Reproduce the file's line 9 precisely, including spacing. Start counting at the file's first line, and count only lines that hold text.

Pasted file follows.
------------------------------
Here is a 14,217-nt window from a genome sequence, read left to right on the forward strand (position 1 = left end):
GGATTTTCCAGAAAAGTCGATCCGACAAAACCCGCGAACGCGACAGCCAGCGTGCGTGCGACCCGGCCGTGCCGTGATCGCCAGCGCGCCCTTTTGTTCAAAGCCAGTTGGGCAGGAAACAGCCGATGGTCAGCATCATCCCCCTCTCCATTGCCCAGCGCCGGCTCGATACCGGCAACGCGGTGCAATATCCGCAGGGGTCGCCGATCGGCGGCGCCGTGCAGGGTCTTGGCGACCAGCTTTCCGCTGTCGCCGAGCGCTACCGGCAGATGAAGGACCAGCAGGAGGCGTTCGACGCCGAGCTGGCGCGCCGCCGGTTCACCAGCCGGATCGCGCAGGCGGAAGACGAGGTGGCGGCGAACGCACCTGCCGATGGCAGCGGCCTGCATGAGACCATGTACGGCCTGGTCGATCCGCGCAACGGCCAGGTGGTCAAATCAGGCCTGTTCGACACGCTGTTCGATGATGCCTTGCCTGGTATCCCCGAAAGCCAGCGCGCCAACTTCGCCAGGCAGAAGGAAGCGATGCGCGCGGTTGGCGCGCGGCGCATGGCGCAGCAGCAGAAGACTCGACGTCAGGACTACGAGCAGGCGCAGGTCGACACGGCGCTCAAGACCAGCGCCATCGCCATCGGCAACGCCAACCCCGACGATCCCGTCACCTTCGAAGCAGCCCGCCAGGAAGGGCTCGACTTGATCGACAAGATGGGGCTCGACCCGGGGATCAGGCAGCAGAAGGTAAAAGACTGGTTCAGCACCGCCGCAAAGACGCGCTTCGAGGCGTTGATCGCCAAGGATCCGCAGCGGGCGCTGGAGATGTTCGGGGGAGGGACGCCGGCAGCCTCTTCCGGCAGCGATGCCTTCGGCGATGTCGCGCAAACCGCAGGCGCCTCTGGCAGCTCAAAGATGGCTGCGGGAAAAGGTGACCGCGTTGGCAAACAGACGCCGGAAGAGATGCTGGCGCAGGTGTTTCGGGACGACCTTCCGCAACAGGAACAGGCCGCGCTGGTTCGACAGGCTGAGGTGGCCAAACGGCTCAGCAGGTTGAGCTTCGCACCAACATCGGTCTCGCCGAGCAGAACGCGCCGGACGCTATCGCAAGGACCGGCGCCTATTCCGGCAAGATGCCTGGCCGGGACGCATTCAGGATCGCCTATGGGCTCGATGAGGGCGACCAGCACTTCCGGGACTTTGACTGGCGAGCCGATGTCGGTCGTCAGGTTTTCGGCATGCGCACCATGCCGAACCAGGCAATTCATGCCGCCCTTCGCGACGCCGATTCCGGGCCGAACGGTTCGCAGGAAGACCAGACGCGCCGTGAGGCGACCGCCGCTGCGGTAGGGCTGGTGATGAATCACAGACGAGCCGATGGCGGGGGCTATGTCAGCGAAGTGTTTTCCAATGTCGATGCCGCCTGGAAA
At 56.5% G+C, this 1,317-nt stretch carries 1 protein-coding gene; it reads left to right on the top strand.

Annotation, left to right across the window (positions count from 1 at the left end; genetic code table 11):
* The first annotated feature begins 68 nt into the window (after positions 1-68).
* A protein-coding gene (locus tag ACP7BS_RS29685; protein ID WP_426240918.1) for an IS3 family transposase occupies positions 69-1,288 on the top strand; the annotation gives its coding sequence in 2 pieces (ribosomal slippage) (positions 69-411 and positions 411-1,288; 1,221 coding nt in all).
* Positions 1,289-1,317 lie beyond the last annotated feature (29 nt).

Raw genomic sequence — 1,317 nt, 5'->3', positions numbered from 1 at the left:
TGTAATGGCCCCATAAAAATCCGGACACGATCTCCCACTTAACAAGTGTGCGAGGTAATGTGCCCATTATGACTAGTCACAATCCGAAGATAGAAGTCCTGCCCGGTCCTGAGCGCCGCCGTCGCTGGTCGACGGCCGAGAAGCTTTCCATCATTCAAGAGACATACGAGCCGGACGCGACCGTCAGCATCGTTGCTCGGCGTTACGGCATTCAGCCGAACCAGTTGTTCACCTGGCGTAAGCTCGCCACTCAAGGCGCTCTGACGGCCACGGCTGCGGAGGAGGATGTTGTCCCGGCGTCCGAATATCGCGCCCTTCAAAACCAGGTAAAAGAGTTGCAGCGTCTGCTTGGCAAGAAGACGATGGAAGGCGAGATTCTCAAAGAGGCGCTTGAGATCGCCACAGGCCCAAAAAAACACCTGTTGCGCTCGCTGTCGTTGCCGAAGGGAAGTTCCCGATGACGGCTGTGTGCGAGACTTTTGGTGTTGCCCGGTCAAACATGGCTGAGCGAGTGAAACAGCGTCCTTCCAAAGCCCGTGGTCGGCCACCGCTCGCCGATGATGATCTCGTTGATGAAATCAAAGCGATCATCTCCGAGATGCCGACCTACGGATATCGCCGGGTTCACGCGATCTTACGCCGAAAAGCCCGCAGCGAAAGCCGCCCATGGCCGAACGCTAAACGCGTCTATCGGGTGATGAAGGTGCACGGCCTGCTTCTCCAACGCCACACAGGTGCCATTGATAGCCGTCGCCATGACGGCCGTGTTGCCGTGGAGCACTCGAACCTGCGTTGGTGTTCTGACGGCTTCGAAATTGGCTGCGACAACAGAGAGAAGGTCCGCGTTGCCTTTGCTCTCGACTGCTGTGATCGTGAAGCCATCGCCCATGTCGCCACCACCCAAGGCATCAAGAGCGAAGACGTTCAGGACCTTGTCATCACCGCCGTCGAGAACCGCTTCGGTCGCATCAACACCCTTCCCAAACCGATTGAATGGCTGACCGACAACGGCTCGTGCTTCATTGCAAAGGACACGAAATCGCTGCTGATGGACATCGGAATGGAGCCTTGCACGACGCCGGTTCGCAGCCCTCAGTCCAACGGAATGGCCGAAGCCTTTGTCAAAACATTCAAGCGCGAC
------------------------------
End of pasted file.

TGTAATGGCCCCATAAAAATCCGGACACGATCTCCCACTTAACAAGTGTGCGAGGTAATGTGCCCATTATGACTAGTCACAATCCGAAGATAGAAGTCCTGCCCGGTCCTGAGCGCCGCCGTCGCTGGTCGACGGCCGAGAAGCTTTCCATCATTCAAGAGACATACGAGCCGGACGCGACCGTCAGCATCGTTGCTCGGCGTTACGGCATTCAGCCGAACCAGTTGTTCACCTGGCGTAAGCTCGCCACTCAAGGCGCTCTGACGGCCACGGCTGCGGAGGAGGATGTTGTCCCGGCGTCCGAATATCGCGCCCTTCAAAACCAGGTAAAAGAGTTGCAGCGTCTGCTTGGCAAGAAGACGATGGAAGGCGAGATTCTCAAAGAGGCGCTTGAGATCGCCACAGGCCCAAAAAAACACCTGTTGCGCTCGCTGTCGTTGCCGAAGGGAAGTTCCCGATGACGGCTGTGTGCGAGACTTTTGGTGTTGCCCGGTCAAACATGGCTGAGCGAGTGAAACAGCGTCCTTCCAAAGCCCGTGGTCGGCCACCGCTCGCCGATGATGATCTCGTTGATGAAATCAAAGCGATCATCTCCGAGATGCCGACCTACGGATATCGCCGGGTTCACGCGATCTTACGCCGAAAAGCCCGCAGCGAAAGCCGCCCATGGCCGAACGCTAAACGCGTCTATCGGGTGATGAAGGTGCACGGCCTGCTTCTCCAACGCCACACAGGTGCCATTGATAGCCGTCGCCATGACGGCCGTGTTGCCGTGGAGCACTCGAACCTGCGTTGGTGTTCTGACGGCTTCGAAATTGGCTGCGACAACAGAGAGAAGGTCCGCGTTGCCTTTGCTCTCGACTGCTGTGATCGTGAAGCCATCGCCCATGTCGCCACCACCCAAGGCATCAAGAGCGAAGACGTTCAGGACCTTGTCATCACCGCCGTCGAGAACCGCTTCGGTCGCATCAACACCCTTCCCAAACCGATTGAATGGCTGACCGACAACGGCTCGTGCTTCATTGCAAAGGACACGAAATCGCTGCTGATGGACATCGGAATGGAGCCTTGCACGACGCCGGTTCGCAGCCCTCAGTCCAACGGAATGGCCGAAGCCTTTGTCAAAACATTCAAGCGCGAC